HISTORY OF OKINAWA KARATE
According to ancient Okinawan legend, Karate had its beginnings in India with a Buddhist monk named Daruma. Tradition says that Daruma traveled across the Himalayan Mountains from India to the Shaolin Temple in Honan Province of China. There he began teaching the other monks his philosophies of physical and mental conditioning. Legend has it that his teachings included exercises for maintaining physical strength and self defense.This same monk known as Bodhidharma in India and as Ta Mo in China, is credited with founding the school of Buddhist philosophy known as “Ch´an” in China and as “Zen” in Japan.The Okinawans believe that the art known as Karate today came from those original teachings of Daruma through an Okinawan who visited or lived for some time in China at the Shaolin Temple. Whether or not this is true, it is obvious that there are similarities in the Okinawan art of Karate and the language and martial arts of China.Further, we must assume that the Karate of Okinawa developed from trial and error of fighting experiences into a different and unique martial art.
Karate (空手)is a martial art developed in the in what is now Okinawa, Japan. It was developed from indigenous fighting methods called te (手, literally “hand”; Tii in Okinawan) and Chinese kenpō.Karate is a striking art using punching, kicking, knee and elbow strikes, and open-handed techniques such as knife-hands. Grappling, locks, restraints, throws, and vital point strikes are taught in some styles.A karate practitioner is called a karateka (空手家).
Karate was developed in the Ryukyu Kingdom prior to its 19th-century annexation by Japan. It was brought to the Japanese mainland in the early 20th century during a time of cultural exchanges between the Japanese and the Ryukyuans. In 1922 the Japanese Ministry of Education invited Gichin Funakoshi to Tokyo to give a karate demonstration. In 1924 Keio University established the first university karate club in Japan and by 1932, major Japanese universities had karate clubs.In this era of escalating Japanese militarism,the name was changed from 唐手 (“Chinese hand”) to 空手 (“empty hand”) – both of which are pronounced karate – to indicate that the Japanese wished to develop the combat form in Japanese style.After the Second World War, Okinawa became an important United States military site and karate became popular among servicemen stationed there.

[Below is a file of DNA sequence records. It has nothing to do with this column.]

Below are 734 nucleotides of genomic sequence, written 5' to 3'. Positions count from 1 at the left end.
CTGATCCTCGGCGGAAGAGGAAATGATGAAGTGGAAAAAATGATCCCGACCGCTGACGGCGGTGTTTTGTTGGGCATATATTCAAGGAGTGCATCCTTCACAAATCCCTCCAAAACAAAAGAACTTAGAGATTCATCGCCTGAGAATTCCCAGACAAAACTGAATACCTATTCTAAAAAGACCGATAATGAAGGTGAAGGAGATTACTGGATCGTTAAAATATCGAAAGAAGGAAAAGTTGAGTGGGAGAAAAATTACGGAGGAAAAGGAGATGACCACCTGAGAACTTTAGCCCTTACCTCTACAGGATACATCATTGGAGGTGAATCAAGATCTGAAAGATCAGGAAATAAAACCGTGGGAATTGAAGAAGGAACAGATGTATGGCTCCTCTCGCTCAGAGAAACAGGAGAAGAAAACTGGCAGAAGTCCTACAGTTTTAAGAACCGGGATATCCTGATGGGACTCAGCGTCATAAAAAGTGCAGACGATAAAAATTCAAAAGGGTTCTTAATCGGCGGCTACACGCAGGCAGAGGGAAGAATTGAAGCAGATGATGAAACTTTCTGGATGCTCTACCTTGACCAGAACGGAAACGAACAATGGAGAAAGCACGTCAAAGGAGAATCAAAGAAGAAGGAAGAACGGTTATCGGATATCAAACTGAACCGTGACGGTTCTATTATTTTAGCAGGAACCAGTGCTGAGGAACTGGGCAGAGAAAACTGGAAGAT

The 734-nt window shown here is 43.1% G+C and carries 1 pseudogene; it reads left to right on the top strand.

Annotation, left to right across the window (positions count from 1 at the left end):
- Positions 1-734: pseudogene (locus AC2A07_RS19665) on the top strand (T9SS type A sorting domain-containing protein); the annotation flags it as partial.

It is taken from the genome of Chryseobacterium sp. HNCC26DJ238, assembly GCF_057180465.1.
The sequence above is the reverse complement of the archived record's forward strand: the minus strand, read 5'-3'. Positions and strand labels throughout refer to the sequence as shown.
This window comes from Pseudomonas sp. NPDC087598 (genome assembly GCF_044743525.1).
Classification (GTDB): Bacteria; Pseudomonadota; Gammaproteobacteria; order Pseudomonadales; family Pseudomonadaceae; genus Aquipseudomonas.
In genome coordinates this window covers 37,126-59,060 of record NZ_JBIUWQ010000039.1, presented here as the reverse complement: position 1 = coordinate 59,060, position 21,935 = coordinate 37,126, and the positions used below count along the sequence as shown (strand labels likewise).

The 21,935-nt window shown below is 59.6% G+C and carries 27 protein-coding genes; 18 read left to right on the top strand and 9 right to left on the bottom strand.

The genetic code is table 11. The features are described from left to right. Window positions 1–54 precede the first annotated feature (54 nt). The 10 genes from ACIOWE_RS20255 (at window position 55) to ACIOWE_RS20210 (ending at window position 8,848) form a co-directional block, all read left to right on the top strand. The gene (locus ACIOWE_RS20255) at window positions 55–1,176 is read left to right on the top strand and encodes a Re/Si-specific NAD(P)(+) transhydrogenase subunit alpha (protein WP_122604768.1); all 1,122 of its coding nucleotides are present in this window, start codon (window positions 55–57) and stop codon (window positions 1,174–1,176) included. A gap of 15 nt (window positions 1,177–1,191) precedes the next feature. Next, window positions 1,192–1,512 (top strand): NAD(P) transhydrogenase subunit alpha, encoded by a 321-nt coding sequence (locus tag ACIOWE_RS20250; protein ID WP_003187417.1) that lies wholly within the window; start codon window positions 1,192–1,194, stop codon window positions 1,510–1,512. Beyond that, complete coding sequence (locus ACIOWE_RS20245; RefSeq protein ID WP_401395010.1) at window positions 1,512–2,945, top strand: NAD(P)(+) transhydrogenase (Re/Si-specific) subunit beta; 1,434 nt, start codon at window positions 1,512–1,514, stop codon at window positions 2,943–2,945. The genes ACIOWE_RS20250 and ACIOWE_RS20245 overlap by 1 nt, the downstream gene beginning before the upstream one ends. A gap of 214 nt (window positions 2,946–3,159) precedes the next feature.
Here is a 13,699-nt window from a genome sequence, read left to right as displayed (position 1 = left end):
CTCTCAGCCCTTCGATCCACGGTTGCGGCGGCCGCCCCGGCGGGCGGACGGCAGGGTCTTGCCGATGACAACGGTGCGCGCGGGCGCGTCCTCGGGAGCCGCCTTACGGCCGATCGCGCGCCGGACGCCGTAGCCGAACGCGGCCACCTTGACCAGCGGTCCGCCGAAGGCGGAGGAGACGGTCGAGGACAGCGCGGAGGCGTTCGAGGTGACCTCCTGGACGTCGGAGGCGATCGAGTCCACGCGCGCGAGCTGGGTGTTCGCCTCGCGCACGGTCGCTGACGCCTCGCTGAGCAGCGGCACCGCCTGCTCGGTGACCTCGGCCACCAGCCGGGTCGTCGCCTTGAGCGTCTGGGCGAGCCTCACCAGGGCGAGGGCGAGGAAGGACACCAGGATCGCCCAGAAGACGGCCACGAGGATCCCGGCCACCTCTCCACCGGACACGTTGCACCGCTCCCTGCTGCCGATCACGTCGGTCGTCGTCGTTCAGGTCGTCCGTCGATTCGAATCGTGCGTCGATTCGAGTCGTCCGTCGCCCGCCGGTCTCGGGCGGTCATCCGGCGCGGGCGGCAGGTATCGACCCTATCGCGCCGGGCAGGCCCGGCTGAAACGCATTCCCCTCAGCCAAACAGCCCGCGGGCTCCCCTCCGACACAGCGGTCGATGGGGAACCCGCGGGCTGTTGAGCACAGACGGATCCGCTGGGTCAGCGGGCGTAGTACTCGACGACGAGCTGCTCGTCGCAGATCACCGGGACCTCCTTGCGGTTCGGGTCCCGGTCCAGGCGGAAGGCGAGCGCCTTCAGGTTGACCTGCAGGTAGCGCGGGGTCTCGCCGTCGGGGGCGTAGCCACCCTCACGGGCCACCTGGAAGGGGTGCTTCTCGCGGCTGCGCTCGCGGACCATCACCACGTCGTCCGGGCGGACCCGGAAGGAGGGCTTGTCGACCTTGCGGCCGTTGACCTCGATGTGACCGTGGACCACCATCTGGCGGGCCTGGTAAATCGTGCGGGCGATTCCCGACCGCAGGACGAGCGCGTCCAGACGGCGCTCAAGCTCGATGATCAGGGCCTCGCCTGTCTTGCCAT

The martial arts movies of the 1960s and 1970s served to greatly increase its popularity and the word karate began to be used in a generic way to refer to all striking-based Oriental martial arts. Karate schools began appearing across the world, catering to those with casual interest as well as those seeking a deeper study of the art.
Shigeru Egami, Chief Instructor of Shotokan Dojo, opined “that the majority of followers of karate in overseas countries pursue karate only for its fighting techniques…Movies and television…depict karate as a mysterious way of fighting capable of causing death or injury with a single blow…the mass media present a pseudo art far from the real thing.” Shoshin Nagamine said “Karate may be considered as the conflict within oneself or as a life-long marathon which can be won only through self-discipline, hard training and one’s own creative efforts.”
For many practitioners, karate is a deeply philosophical practice. Karate-do teaches ethical principles and can have spiritual significance to its adherents. Gichin Funakoshi (“Father of Modern Karate”) titled his autobiography Karate-Do: My Way of Life in recognition of the transforming nature of karate study. Today karate is practiced for self-perfection, for cultural reasons, for self-defense and as a sport. In 2005, in the 117th IOC (International Olympic Committee) voting, karate did not receive the necessary two thirds majority vote to become an Olympic sport.Web Japan (sponsored by the Japanese Ministry of Foreign Affairs) claims there are 50 million karate practitioners worldwide.